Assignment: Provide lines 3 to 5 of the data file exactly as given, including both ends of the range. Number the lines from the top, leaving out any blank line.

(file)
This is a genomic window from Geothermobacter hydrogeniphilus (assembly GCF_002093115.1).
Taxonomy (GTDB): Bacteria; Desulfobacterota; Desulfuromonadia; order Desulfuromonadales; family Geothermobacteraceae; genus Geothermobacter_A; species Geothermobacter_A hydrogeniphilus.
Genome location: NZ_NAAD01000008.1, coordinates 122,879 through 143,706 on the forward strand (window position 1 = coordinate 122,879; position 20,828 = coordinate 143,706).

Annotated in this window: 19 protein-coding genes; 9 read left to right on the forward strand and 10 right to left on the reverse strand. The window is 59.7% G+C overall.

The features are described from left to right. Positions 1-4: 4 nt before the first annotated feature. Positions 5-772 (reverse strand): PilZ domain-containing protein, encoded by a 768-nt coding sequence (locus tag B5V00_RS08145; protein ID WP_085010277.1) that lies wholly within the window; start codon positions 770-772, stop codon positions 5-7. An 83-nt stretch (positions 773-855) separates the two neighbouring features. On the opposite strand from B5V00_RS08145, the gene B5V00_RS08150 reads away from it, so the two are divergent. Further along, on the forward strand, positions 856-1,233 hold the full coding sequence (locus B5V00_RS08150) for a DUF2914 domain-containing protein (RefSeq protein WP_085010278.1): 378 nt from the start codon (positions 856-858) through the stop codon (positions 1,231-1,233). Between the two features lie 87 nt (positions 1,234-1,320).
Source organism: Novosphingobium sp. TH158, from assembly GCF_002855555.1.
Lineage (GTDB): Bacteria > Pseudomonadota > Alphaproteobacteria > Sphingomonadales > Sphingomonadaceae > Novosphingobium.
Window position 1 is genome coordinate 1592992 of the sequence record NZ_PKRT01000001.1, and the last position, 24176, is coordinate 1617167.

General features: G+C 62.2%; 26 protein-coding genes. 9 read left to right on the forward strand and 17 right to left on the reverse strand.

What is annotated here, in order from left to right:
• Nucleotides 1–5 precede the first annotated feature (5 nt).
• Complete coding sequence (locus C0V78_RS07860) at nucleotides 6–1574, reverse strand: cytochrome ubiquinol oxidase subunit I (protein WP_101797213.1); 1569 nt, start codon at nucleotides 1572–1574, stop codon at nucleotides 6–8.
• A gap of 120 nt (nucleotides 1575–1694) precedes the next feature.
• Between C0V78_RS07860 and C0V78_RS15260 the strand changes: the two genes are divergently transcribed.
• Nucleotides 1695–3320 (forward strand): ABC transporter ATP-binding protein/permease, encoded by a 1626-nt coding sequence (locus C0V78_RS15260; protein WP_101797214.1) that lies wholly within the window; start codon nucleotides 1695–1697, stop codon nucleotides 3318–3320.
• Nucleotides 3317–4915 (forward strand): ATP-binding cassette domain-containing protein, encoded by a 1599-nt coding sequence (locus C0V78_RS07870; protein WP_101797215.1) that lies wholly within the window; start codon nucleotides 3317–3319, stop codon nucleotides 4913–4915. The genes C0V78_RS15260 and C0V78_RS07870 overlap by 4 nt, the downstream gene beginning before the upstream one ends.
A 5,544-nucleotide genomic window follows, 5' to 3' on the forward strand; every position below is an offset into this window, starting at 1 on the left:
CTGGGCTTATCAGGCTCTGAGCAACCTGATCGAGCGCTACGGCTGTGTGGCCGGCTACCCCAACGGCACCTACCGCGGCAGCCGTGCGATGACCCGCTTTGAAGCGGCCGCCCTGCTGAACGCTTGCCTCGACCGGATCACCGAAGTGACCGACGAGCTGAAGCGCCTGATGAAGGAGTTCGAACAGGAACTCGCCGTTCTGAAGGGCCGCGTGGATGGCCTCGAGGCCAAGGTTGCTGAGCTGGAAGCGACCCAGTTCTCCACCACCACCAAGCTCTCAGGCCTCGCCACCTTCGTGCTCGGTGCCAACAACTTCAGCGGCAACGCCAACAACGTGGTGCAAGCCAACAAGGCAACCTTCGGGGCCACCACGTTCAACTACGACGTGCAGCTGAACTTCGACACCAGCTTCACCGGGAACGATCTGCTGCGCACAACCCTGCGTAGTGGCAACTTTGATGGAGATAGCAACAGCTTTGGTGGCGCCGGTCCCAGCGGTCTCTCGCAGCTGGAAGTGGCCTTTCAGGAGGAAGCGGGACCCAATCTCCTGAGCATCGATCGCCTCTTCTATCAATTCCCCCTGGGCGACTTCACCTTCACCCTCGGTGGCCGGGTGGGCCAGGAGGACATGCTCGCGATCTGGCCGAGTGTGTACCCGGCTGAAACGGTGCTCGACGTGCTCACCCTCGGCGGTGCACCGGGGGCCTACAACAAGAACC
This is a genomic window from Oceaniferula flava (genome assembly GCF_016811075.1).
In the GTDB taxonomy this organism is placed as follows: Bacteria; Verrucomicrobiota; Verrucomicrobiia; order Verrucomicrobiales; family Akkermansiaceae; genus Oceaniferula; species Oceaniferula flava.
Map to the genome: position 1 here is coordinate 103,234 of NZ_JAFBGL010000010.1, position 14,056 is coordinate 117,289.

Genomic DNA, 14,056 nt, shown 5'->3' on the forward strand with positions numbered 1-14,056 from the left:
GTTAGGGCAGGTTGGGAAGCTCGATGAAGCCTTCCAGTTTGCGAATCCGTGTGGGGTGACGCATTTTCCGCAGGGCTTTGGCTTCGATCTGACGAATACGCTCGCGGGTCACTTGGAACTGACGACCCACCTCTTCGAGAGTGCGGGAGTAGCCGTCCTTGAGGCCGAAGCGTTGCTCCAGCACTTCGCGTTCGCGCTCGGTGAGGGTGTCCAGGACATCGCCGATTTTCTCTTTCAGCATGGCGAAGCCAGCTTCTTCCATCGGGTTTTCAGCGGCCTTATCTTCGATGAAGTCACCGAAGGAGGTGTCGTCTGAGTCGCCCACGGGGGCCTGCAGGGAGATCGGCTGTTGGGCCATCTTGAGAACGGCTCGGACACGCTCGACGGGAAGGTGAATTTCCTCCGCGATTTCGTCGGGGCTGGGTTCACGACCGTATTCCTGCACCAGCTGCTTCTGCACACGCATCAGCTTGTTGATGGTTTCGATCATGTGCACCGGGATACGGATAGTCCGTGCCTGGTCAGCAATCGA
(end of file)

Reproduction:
Genome location: NZ_NAAD01000008.1, coordinates 122,879 through 143,706 on the forward strand (window position 1 = coordinate 122,879; position 20,828 = coordinate 143,706).

Annotated in this window: 19 protein-coding genes; 9 read left to right on the forward strand and 10 right to left on the reverse strand. The window is 59.7% G+C overall.

The features are described from left to right. Positions 1-4: 4 nt before the first annotated feature. Positions 5-772 (reverse strand): PilZ domain-containing protein, encoded by a 768-nt coding sequence (locus tag B5V00_RS08145; protein ID WP_085010277.1) that lies wholly within the window; start codon positions 770-772, stop codon positions 5-7. An 83-nt stretch (positions 773-855) separates the two neighbouring features. On the opposite strand from B5V00_RS08145, the gene B5V00_RS08150 reads away from it, so the two are divergent. Further along, on the forward strand, positions 856-1,233 hold the full coding sequence (locus B5V00_RS08150) for a DUF2914 domain-containing protein (RefSeq protein WP_085010278.1): 378 nt from the start codon (positions 856-858) through the stop codon (positions 1,231-1,233). Between the two features lie 87 nt (positions 1,234-1,320).